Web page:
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Prattville Firefighters Compete in World Combat Championship

By Andrew Edwards

Staff Writer

Being a firefighter provides its’ own unique challenges and opportunities, but perhaps the most grueling aspect comes from an unlikely event – the World Combat Championship.

Make no mistake, the competition is a fun event for the public and firefighters alike, but that doesn’t mean it’s not a difficult experience for those who are participating.

This year, the world championship comes to Montgomery for the fourth time. It will be host to over 14 different countries, many of which are chasing the Montgomery Relay Team, who have won the relay challenge four out the last five years.

The challenge that the competitors must face is no easy task. In the morning hours of the competition, the format is set up in a 1v1 setting. One firefighter is on the ‘blue’ side of the course while the other is on the ‘red’ side. Each competitor has to race through the obstacle course side by side in an effort to race the finish line first. Sounds easy, right?

Not exactly.

Each competitor must do each individual challenge wearing full gear – mask, oxygen tank and all. This gear can add up to an extra 40 pounds of weight for the competitors, and is worn to simulate the real life demands of the job.

After the horn sounds, each firefighter must climb up six flights of stairs while carrying a weight on their back. After they reach the top, they must hoist up a 40-pound weight before running all the way back down the stairs.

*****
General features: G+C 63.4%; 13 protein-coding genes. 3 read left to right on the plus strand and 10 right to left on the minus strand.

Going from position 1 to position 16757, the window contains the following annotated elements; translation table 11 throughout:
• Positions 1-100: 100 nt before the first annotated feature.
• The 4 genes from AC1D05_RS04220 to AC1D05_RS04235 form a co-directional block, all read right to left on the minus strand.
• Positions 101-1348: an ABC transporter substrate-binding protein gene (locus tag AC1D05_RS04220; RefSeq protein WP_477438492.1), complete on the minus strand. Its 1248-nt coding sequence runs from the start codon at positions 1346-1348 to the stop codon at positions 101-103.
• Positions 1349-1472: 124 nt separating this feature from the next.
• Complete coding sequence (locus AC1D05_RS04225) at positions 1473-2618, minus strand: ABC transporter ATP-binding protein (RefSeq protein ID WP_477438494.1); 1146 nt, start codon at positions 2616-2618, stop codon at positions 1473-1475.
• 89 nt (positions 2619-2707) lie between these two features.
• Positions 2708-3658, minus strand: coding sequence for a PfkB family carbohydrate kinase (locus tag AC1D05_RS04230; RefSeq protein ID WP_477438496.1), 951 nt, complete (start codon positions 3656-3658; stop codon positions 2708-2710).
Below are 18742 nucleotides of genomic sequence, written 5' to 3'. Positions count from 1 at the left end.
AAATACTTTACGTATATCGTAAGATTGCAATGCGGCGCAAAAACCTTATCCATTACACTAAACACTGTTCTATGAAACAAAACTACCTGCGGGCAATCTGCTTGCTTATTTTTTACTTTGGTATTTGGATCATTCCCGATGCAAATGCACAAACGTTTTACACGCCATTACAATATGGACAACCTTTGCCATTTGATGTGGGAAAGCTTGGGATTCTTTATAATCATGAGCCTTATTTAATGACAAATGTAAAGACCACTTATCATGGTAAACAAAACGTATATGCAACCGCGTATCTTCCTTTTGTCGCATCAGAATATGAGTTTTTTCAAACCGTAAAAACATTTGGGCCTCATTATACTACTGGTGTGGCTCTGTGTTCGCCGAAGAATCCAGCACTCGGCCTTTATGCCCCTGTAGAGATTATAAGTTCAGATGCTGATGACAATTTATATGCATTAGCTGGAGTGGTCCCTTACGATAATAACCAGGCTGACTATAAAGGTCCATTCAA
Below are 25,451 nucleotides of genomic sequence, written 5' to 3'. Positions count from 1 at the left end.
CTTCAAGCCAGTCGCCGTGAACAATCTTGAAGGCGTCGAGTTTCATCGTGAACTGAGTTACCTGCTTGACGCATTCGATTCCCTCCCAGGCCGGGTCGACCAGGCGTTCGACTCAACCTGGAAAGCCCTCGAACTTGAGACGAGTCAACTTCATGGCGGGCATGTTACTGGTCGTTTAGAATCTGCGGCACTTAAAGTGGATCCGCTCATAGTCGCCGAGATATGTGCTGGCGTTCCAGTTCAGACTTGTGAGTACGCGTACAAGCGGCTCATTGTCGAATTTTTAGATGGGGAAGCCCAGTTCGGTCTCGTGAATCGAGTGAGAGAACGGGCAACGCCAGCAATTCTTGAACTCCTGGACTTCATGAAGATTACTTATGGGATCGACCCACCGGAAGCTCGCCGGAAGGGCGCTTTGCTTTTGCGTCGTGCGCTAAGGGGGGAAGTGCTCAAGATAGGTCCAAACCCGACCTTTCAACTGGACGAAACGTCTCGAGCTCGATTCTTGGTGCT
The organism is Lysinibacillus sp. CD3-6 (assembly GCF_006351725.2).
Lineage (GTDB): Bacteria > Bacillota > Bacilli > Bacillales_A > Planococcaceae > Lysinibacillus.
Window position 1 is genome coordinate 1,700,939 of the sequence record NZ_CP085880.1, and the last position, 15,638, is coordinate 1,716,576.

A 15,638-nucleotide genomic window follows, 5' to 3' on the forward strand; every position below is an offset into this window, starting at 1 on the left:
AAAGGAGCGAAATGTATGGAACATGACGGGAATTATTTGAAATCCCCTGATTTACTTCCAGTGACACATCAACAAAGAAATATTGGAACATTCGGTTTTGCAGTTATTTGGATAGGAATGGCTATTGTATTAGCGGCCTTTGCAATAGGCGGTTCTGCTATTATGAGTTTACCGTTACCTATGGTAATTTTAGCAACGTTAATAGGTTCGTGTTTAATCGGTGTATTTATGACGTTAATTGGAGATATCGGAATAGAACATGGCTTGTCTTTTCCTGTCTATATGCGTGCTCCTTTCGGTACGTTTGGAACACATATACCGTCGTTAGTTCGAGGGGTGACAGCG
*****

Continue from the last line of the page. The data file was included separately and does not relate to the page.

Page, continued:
Here, the Kaiser Barrier awaits the challengers. This is a large block that they must hammer, and is supposed to simulate forcible entry into a burning home or building.

But there’s no time to rest.

Each competitor must then run down the entirety of the course in a serpentine motion around several different fire hydrants before reaching a large blue or red hose. They must then drag the hose all the way back up the course before shooting it into a barrier.

The final challenge is perhaps the most difficult.

Each firefighter must go back to the original staring position and grab the ‘rescue randy’ doll. This is a 175 lb dummy that the challengers drag all the way down the course, and must fully be taken across the finish line for the timer to stop.

The time for the individual portion of the competition allows for those that reach a certain time to be inducted into the “Lion’s Den”, which recognizes those who are at the top of the sport. The time vary based on age and sex.  

The Relay competition essentially works the same way as the individual challenge, except one competitor will only complete one part of the course before tagging out and allowing their teammate to complete the next section.

Josh Clemons, Montgomery Firefighter and six-time competitor at the world tournament, knows the vigorous training that goes into the world competition preparation.

“A lot of us have to do cross-fit type workouts, and at the station we set up different obstacles that mimic some of the movements that we do our here. We do a strength workout, and after that a high intensity workout where we wear mask. We want to have the same feeling that we’re going to get when we run the course,” Clemons said.

The timeline for the training usually starts many months before the competition even begins.

“We usually start lifting heavy after the season is over, which is around April. I try to gain at least 20-25 pounds of muscle and then around August I start adding more cardio. We do a few competitions in the Summer, then we have nationals and Worlds,” Clemons added.

Through three days, the Montgomery Fire Department Rescue Team Blue is ranked first as a department team. The Prattville Fire Team is ranked tenth.

The tournament will continue through Saturday, with the last two days being used as final rounds.

The competition is free to the public and is held in the parking lot at the intersection of Tallapoosa and Commerce Street in downtown Montgomery.

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